Obviously the ceiling on this event is very high. But there is still bust potential, as we have seen in the past with numerous would-be SEUS events.  Parameter space is never the entire story. 

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  15. 4 minutes ago, CryHavoc said:

    It doesn't require any EF4/EF5s to verify high risk, if the NWS wording for high risk is to be followed.  High risk specifically indicates a strong (60%?) chance for EF2+ tornadoes.  What do you use as a definition for high risk?  Has that changed in recent years?

    I think that was the original poster's point.  A single violent tornado doesn't verify a High risk - many tornadoes do.  We've had many tornadoes today, hence high risk verified.

    I think what a lot of us (myself included) forget is that tornado probabilities in SPC outlooks reflect confidence in a tornado outbreak.  They are not direct forecasts of violent tornadoes.  A smaller outbreak that verifies a high risk, and that will confidently occur, warrants a 45% tornado threat.  Another larger outbreak, but with greater uncertainty from the forecasting perspective, might warrant 15% or 30%.  Just because the second outbreak was bigger than the first doesn't mean the forecast was wrong - it just means that there was more uncertainty leading up to the big outbreak, compared to the smaller outbreak.   We've likely had a several long tracked strong tornadoes today which fits well well with the forecast.


    In other words, tornado % (i.e, 15%, 30%, 45%, 60%) in the forecast doesn't necessarily correlate with outbreak size.  It correlates with confidence leading up to the outbreak.

    • Like 6

  16. 1 minute ago, ATDoel said:

    Who's saying this is another 2011?  I haven't seen or heard of anyone notable making that connection.

    Lol, yeah I have not seen any direct comparisons with 2011.  But I have seen about 1000000 posts condemning (nonexistent) references to 2011.  This is what we call a "straw man."


  17. 8 minutes ago, KoalaBeer said:

    Don’t really ever post in this forum, just the New England one or Tropical weather ones. However with this set up tomorrow anyone saying there WILL or WILL NOT be ef4 + tornadoes tomorrow need to check themselves. I understand this is a forum for discussing weather but definitive statements either way aren’t going to hold much weight. What was it the Ef-3 Nashville tornado that hit on a slight risk day during nighttime? This environment is much more volatile, but doesn’t mean it actually produces. End of the day tornados are a process on such a micro basis no one should be using a model run to assess the intensity of future tornadoes tomorrow. Just my two cents, I hope everyone stays safe tomorrow.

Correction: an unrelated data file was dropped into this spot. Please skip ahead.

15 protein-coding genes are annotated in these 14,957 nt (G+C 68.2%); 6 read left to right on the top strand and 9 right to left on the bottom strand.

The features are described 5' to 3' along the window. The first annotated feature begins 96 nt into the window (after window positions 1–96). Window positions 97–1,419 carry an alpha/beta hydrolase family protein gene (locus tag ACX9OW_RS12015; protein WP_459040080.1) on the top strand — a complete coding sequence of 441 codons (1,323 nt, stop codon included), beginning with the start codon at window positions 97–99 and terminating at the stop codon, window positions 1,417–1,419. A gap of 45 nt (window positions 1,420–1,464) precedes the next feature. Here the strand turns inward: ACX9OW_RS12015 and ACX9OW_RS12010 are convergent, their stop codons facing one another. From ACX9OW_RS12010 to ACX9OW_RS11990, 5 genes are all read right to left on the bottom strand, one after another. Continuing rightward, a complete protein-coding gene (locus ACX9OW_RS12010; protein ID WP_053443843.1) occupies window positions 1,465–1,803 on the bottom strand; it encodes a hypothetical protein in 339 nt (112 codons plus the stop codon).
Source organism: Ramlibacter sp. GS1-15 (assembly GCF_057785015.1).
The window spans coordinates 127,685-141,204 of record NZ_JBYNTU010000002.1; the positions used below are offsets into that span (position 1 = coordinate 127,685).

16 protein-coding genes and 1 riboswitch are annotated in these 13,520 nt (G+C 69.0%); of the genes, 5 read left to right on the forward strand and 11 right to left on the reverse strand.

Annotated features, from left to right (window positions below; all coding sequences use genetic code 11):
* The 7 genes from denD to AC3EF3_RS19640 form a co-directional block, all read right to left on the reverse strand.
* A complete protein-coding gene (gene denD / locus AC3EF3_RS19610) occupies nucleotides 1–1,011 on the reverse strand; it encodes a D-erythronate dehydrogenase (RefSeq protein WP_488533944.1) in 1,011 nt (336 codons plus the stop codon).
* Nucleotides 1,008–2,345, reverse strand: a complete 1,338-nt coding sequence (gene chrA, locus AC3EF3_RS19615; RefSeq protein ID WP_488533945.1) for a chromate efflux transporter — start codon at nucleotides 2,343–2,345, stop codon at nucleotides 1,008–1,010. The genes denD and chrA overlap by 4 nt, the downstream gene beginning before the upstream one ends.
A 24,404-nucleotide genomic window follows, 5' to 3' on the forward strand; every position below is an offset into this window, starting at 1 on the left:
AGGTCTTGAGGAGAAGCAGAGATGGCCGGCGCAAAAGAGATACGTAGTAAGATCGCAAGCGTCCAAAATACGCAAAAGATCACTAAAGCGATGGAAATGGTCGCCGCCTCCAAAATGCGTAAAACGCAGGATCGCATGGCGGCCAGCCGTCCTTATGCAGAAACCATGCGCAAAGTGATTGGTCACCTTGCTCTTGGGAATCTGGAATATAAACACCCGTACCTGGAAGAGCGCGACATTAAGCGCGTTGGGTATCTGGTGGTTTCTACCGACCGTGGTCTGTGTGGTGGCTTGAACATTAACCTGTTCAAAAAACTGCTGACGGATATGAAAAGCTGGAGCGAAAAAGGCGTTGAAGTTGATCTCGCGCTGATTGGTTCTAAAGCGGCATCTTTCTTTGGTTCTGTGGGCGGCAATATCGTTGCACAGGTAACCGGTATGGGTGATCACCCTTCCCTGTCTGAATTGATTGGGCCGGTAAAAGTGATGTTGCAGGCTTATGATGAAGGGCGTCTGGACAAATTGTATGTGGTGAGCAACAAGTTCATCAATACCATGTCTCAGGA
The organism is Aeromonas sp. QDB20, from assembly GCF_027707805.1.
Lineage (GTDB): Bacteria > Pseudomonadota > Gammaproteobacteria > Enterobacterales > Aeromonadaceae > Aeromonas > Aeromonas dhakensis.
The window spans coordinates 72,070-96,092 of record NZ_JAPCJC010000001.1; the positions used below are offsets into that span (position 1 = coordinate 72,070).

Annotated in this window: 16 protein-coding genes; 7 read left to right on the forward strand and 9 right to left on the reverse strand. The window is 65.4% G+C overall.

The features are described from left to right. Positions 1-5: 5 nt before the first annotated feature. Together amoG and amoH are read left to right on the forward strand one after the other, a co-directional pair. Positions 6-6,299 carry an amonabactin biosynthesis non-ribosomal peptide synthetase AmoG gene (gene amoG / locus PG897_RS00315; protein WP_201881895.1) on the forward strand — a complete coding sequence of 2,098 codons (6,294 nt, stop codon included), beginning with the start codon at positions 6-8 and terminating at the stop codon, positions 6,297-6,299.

Yes, making blanket statements about tornado intensity the day before is unadvisable.  Recall that the forecast parameters did not exactly scream EF-5 on 5-22-11 (Joplin) or 5-20-13 (Moore).  But it happened.


  18. 5 minutes ago, hlcater said:

    The issue on 5/20 was that the primary wave lagged and deep large scale lift never really overspread the warm sector like it was projected to on the HRRR. I remember distinctly that there were no shortage of updrafts but they lacked better support to really root and take hold. Additionally concerns with the EML not really eroding(again due to lag in trough) and smoke keeping temps down by 2-3 degrees. The thing that is problematic tomorrow in this regard is that track of the trough encourages large scale lift overspreading the warm sector by 21z which should encourage OWS development. However, like you, I too wonder if this activity struggles to produce anything more than brief tornadoes as there is a distinct lack of enlargement/curvature in the 0-3km hodographs until the LLJ ramps up. At which point it becomes a question of what do the storms look like when it does? There's no ifs ands or buts about the environment between 00-03z, but do discrete supercells still exist at that hour to take advantage of it? I personally would hold at a large moderate risk until that question can be answered.